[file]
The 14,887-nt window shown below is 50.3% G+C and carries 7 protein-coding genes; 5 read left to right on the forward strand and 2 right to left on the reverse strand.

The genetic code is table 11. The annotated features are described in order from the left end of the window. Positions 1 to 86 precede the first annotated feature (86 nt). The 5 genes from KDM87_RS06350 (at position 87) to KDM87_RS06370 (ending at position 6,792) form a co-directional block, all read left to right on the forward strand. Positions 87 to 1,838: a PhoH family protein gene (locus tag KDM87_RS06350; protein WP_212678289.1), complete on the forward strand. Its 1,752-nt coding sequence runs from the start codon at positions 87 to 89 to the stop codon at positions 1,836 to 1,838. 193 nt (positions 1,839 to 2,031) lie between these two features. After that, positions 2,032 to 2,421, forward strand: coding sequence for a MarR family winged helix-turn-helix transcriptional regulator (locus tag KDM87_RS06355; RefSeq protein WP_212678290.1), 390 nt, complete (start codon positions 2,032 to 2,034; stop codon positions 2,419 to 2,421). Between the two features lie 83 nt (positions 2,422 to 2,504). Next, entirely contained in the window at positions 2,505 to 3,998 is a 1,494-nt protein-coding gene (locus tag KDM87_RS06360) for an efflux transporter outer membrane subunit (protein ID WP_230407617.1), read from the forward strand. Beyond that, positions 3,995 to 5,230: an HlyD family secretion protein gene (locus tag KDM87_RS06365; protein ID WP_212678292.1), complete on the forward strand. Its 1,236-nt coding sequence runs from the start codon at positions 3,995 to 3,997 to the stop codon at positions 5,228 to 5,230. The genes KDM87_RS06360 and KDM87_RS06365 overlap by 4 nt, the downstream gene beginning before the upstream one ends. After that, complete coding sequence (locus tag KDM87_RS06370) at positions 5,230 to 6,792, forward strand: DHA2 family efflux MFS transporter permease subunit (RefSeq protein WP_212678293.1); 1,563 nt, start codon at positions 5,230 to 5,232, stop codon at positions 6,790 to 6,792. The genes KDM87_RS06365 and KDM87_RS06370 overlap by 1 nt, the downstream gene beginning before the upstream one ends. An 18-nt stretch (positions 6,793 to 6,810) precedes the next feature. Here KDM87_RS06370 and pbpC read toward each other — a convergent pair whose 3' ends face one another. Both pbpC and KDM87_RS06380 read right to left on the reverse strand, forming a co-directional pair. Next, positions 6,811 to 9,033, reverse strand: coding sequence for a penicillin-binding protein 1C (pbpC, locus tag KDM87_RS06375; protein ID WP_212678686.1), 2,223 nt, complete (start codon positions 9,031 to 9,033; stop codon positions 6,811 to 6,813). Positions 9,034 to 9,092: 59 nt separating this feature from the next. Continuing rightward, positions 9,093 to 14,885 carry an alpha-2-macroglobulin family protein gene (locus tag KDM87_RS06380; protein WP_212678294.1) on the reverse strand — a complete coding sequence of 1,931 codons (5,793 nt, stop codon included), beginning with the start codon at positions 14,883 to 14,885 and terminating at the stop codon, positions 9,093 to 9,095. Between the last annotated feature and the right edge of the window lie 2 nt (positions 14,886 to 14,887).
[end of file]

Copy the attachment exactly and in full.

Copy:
The 14,887-nt window shown below is 50.3% G+C and carries 7 protein-coding genes; 5 read left to right on the forward strand and 2 right to left on the reverse strand.

The genetic code is table 11. The annotated features are described in order from the left end of the window. Positions 1 to 86 precede the first annotated feature (86 nt). The 5 genes from KDM87_RS06350 (at position 87) to KDM87_RS06370 (ending at position 6,792) form a co-directional block, all read left to right on the forward strand. Positions 87 to 1,838: a PhoH family protein gene (locus tag KDM87_RS06350; protein WP_212678289.1), complete on the forward strand. Its 1,752-nt coding sequence runs from the start codon at positions 87 to 89 to the stop codon at positions 1,836 to 1,838. 193 nt (positions 1,839 to 2,031) lie between these two features. After that, positions 2,032 to 2,421, forward strand: coding sequence for a MarR family winged helix-turn-helix transcriptional regulator (locus tag KDM87_RS06355; RefSeq protein WP_212678290.1), 390 nt, complete (start codon positions 2,032 to 2,034; stop codon positions 2,419 to 2,421). Between the two features lie 83 nt (positions 2,422 to 2,504). Next, entirely contained in the window at positions 2,505 to 3,998 is a 1,494-nt protein-coding gene (locus tag KDM87_RS06360) for an efflux transporter outer membrane subunit (protein ID WP_230407617.1), read from the forward strand. Beyond that, positions 3,995 to 5,230: an HlyD family secretion protein gene (locus tag KDM87_RS06365; protein ID WP_212678292.1), complete on the forward strand. Its 1,236-nt coding sequence runs from the start codon at positions 3,995 to 3,997 to the stop codon at positions 5,228 to 5,230. The genes KDM87_RS06360 and KDM87_RS06365 overlap by 4 nt, the downstream gene beginning before the upstream one ends. After that, complete coding sequence (locus tag KDM87_RS06370) at positions 5,230 to 6,792, forward strand: DHA2 family efflux MFS transporter permease subunit (RefSeq protein WP_212678293.1); 1,563 nt, start codon at positions 5,230 to 5,232, stop codon at positions 6,790 to 6,792. The genes KDM87_RS06365 and KDM87_RS06370 overlap by 1 nt, the downstream gene beginning before the upstream one ends. An 18-nt stretch (positions 6,793 to 6,810) precedes the next feature. Here KDM87_RS06370 and pbpC read toward each other — a convergent pair whose 3' ends face one another. Both pbpC and KDM87_RS06380 read right to left on the reverse strand, forming a co-directional pair. Next, positions 6,811 to 9,033, reverse strand: coding sequence for a penicillin-binding protein 1C (pbpC, locus tag KDM87_RS06375; protein ID WP_212678686.1), 2,223 nt, complete (start codon positions 9,031 to 9,033; stop codon positions 6,811 to 6,813). Positions 9,034 to 9,092: 59 nt separating this feature from the next. Continuing rightward, positions 9,093 to 14,885 carry an alpha-2-macroglobulin family protein gene (locus tag KDM87_RS06380; protein WP_212678294.1) on the reverse strand — a complete coding sequence of 1,931 codons (5,793 nt, stop codon included), beginning with the start codon at positions 14,883 to 14,885 and terminating at the stop codon, positions 9,093 to 9,095. Between the last annotated feature and the right edge of the window lie 2 nt (positions 14,886 to 14,887).